Muriel's Wedding (1994)

Movie information

Introduction:

A presentation for H231 Australian Cinema
by
Olive Towse
Tutor: Garry Gillard

Topics of Discussion:

List of Principal Cast members

Director, scriptwriter, cinematographer

Release dates

Box Office figures

The Movie’s on-line presence in web literature

How I collected my research

List of Pricipal Cast Members:

Cast (in credits order)

Nathan Kaye …Chook

Daniel Lapaine … David Van Arckle

Rohan Jones

Scott Hall-Watson

Craig Olson

Justin Witham …Restaurant boys

Rodney Arnold …ejected Diner

Barry Crocker …as himself

Steve Cox …Cruise taxi driver

Kevin Copeland

James Schramko …Sailors

Richard Morecroft …as himself

Richard Carter(vi) …Federal Policeman

John Gaden …Doctor

Heather Mitchell(1) …Bridal Manageress #1

Heidi La Paine …Bridal assistant #1

Diane Smith (1) …Physiotherapist

Darrin Klimek …Rhonda’s taxi driver

Penne Hackforth-Jones …Bridal Manageress #2

Kirsty Hinchcliffe …Bridal Assistant #2

Robert Alexander (1) …Barrister

Troy Hardy …Young Boy

Robyn Oitt Owen …Singer at Muriel’s wedding

Annie Byron …Rhonda’s mother

Jacqueline Linke

Alvaro Marques

Fiona Sullivan

Ineke Rapp

Julian Garner …Press members at Muriel’s wedding

Vincent Ball (1) …Priest

John Hoare (11) …Well-wisher at Muriel’s wedding

Frankie Davidson …Sergeant

Louise Cullen …Deidre’s friend

Basil Clarke …Funeral Priest

John Walton (11) …Taxi driver

Directed by

    1. J. Hogan

Writing credits

    1. J. Hogan (also story)

Produced by

Michael D. Aglion (associate)

Lynda House

Tony Mahood (associate)

Jocelyn Moorhouse

Original Music by

Peter Best (1)

Cinematography by

Martin McGrath

Film Editing by

Jill Bilcock

Casting

Alison Barrett

Production Design By

Paddy Reardon

Art Direction

Hugh Bateup

Set Decoration

Glen W. Johnson

Jane Murphy

Costume Design by

Terry Ryan

Makeup Department

Margaret Archman …makeup assistant: Queensland

Carolyn Nott …makeup assistant: Queensland

Noriko Watanabe(1) …hair/makeup supervisor

Noreen Wilkie …hair/makeup assistant

Jan Zeigenbein …hair stylist

Production Management

Catherine Bishop …production manager

Nick Fenby …production manager: Queensland

Simon Hawkins …unit production manager

Second Unit Director or Assistant Director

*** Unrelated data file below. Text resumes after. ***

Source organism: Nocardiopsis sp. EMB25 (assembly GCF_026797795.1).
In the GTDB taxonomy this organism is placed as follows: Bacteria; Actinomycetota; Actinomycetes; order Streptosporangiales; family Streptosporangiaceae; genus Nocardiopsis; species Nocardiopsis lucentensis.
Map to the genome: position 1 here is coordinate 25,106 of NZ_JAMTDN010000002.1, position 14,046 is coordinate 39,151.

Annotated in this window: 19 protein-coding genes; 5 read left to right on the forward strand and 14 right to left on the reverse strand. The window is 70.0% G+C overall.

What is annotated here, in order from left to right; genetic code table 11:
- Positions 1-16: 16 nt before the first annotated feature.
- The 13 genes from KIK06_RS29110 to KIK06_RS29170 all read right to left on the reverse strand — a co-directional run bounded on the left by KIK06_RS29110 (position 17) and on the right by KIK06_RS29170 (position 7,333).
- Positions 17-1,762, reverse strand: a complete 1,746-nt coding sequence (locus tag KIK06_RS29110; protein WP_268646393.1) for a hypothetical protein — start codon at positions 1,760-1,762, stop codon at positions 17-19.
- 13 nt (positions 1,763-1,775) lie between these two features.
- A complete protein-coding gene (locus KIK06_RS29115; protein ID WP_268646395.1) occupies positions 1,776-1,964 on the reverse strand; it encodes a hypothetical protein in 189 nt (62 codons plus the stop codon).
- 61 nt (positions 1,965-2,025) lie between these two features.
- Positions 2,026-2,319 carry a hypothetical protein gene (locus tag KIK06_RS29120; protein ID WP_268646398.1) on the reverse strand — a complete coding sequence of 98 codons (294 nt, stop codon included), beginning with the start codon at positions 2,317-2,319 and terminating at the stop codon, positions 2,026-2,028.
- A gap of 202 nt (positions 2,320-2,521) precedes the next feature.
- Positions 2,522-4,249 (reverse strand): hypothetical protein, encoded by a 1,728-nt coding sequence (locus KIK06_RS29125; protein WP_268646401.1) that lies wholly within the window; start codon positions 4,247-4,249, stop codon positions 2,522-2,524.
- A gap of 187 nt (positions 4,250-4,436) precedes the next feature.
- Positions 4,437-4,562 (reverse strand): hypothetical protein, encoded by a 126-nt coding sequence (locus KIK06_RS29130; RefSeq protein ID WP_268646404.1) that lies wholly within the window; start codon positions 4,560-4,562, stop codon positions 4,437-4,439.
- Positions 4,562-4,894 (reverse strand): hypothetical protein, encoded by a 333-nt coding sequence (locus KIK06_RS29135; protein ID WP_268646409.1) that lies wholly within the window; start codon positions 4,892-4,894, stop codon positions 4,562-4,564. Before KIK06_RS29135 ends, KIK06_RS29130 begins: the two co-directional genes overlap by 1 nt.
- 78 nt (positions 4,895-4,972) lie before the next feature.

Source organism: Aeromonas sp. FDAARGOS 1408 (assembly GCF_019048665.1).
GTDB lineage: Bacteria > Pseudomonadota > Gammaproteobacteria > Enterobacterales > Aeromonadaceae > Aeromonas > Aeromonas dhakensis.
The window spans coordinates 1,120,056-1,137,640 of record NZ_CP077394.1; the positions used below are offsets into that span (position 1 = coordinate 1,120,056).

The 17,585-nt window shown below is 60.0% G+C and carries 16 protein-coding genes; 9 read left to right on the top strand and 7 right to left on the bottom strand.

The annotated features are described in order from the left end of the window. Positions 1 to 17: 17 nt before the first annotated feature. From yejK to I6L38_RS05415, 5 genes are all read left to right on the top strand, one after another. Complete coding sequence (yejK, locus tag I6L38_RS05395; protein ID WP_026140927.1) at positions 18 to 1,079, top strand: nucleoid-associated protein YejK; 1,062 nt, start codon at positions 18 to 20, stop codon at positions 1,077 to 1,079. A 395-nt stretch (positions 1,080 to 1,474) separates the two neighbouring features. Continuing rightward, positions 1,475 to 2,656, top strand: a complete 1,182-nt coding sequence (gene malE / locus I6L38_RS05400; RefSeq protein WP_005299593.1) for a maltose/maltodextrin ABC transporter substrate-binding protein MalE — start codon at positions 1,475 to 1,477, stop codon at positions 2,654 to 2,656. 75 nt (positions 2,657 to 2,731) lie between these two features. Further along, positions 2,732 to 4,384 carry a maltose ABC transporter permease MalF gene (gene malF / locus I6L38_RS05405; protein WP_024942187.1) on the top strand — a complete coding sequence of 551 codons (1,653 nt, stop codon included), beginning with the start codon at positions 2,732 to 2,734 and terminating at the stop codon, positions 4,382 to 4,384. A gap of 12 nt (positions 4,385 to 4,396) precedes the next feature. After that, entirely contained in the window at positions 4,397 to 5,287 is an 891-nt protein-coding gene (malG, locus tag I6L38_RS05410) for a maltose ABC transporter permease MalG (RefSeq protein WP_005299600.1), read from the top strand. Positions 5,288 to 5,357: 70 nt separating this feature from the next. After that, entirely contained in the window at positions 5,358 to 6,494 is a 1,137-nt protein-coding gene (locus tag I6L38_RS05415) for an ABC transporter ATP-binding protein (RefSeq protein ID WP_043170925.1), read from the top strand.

Karen Mahood …third assistant director

Tony Mahood …first assistant director

John Martin (111) …second assistant director

Angela McPherson …third assistant director: Queensland

Sound Department

Steve Burgess (1) …foley artist

Helen Field (11) …sound liason

Jack Friedman …boom operator

James Harvey (111) …assistant sound editor

David Lee (111) … sound

Gerard Long …foley artist

Glenn Newnham … sound

Paul Pirola …adr recordist

Livia Ruzic … sound

Roger Savage … sound

Special Effects

Ray Fowler …special effects co-ordinator

Stunts

Rocky McDonald …stunt co-ordinator

All of these plus various other crew including electricians, props, still photographers, gaffers and many more.

Production Companies

CiBy 2000 (fr)

House & Moorhouse Films

Miramax Films (us)

The Australian Film Finance Corporation (au)

Distributors

Mundial Films (Argentina)

Lauren Films (es) Spain

Miramax Films (us)

Gativideo (ar) (Argentina, video)

Roadshow Film Distributors

MPAA: Rated R for sex-related dialogue and some sexuality.

Runtime: Australia: 106 / USA: 105 / UK: 105 / Argentina: 106/

Germany: 105

Country: Australia

Language: English

Color: Color

Sound Mix: Dolby

Certification: Australia: M / USA: R / UK: 15 / Germany: 12 /

Portugal: M/12 / Spain: 13 / Sweden: 11 / Argentina: 16 / Finland: S

Release Dates for Muriel’s Wedding (1994):

Canada 15 September 1994

France 26 October 1994

Germany 19 January 1995

Spain 17 February 1995

USA 10 March 1995

UK 14 April 1995

Netherlands 4 May 1995

Denmark 12 May 1995

Portugal 22 December 1995

Japan 12 October 1996

Venezuela 9 June 1999

Business Data:

Budget:

$3m (USA)

Gross:

$42.3m (Non-USA)

SEK 6,407.015 (Sweden)

œ 7.545m (UK) (16 July 1995)

œ 6.659m (UK) (18 June 1995)

œ 3.492m (UK) (18 May 1995)

$15.185m (USA)

$57.5m (worldwide)

Admissions:

275,424 (France) (29 November 1994)

100,477 (Sweden)

The data for this introduction was collected from the world wide web at IMOb Movies an Amazon.com site. Hhtp ://us.imbd.com/business?0110598.

Extra data for the following critique was acquired from the CD ROM called The History of Australian Film 1885 - 1996 (Celluloid Heroes). There is many sites on the web where information can be obtained on this, and any other movies.

Critical Review of Muriel’s Wedding (1994).